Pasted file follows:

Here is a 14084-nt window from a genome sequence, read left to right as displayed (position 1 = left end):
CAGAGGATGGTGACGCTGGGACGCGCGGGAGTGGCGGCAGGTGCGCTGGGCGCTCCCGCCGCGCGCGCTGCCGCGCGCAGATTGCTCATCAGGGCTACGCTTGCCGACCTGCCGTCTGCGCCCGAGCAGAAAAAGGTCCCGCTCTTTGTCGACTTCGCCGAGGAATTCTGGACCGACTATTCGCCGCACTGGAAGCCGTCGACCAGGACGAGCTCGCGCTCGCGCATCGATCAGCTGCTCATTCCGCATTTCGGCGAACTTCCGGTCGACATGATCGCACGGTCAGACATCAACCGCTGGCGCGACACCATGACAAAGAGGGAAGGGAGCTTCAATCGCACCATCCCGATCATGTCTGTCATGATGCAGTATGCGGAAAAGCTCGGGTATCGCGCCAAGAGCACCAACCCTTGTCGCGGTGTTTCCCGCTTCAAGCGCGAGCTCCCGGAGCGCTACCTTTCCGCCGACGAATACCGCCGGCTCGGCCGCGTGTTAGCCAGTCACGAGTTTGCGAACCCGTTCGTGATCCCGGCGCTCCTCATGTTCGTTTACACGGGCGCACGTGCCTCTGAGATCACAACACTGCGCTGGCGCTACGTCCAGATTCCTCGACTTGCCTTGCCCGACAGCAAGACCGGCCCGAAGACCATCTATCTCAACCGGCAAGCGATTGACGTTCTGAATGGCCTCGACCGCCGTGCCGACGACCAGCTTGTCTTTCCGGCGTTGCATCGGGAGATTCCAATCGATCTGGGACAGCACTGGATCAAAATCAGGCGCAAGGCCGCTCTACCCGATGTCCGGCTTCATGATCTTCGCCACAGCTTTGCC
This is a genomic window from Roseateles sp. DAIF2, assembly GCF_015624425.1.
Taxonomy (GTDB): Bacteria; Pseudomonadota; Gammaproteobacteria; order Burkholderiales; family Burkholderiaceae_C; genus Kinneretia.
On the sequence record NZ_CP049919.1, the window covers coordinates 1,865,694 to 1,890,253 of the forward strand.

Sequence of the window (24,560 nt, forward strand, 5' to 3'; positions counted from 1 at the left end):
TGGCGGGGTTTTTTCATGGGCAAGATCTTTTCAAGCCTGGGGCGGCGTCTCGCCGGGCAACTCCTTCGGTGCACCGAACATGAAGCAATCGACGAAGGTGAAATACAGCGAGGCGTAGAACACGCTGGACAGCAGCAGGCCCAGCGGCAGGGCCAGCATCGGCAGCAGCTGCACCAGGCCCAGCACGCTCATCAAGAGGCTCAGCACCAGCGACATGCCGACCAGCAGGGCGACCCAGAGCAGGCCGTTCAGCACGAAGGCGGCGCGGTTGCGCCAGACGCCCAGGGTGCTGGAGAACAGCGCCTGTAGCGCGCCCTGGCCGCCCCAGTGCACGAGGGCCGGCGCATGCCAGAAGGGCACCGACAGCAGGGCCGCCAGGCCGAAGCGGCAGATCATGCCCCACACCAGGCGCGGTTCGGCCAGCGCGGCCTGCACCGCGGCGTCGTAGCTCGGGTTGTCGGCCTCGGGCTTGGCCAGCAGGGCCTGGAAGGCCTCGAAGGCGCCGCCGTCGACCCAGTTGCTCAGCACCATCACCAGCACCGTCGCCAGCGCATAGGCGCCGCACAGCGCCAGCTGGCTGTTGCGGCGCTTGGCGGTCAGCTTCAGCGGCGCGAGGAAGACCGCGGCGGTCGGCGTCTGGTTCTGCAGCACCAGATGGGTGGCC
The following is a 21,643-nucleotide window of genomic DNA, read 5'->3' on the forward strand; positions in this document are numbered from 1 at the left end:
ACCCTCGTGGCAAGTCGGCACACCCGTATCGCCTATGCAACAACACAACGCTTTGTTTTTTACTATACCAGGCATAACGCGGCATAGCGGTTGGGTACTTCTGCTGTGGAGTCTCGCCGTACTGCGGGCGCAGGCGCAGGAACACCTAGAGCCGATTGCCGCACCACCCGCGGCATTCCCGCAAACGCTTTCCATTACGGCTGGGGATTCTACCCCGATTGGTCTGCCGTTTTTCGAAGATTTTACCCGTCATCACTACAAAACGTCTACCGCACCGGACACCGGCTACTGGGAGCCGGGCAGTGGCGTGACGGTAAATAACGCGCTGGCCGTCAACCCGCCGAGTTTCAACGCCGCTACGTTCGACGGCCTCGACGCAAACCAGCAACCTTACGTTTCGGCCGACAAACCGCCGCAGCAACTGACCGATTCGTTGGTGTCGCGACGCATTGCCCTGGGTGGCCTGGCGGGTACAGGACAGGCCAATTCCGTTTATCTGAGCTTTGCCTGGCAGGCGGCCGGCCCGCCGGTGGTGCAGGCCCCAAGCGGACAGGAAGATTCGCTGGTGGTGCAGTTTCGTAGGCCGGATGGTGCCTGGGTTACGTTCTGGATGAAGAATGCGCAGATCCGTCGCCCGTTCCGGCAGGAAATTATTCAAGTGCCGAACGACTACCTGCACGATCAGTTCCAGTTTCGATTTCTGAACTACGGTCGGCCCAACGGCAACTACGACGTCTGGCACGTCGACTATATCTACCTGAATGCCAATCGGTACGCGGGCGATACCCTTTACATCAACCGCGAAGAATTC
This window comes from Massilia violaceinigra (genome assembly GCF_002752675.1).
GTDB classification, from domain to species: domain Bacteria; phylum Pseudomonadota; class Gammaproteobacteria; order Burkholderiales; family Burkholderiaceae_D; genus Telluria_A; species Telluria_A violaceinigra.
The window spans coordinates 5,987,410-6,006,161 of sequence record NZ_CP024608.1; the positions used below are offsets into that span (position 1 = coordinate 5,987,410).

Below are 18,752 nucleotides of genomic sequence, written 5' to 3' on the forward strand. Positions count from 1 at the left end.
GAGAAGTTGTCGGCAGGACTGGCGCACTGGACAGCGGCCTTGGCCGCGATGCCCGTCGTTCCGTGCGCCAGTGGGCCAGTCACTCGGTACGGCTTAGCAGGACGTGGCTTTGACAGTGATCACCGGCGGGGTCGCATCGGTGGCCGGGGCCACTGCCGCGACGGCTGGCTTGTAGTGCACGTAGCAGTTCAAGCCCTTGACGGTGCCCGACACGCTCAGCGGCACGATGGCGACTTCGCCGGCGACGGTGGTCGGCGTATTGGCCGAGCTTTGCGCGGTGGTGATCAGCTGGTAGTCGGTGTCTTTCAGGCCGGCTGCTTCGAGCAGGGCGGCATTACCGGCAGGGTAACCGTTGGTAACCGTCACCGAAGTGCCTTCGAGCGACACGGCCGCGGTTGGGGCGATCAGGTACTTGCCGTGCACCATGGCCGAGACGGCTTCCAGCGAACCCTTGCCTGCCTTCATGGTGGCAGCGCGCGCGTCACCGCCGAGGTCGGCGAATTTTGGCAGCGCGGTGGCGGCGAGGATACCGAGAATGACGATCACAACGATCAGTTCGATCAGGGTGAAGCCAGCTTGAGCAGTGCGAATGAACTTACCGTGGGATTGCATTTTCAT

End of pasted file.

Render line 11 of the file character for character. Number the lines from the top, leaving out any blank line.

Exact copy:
GTDB classification, from domain to species: domain Bacteria; phylum Pseudomonadota; class Gammaproteobacteria; order Burkholderiales; family Burkholderiaceae_D; genus Telluria_A; species Telluria_A violaceinigra.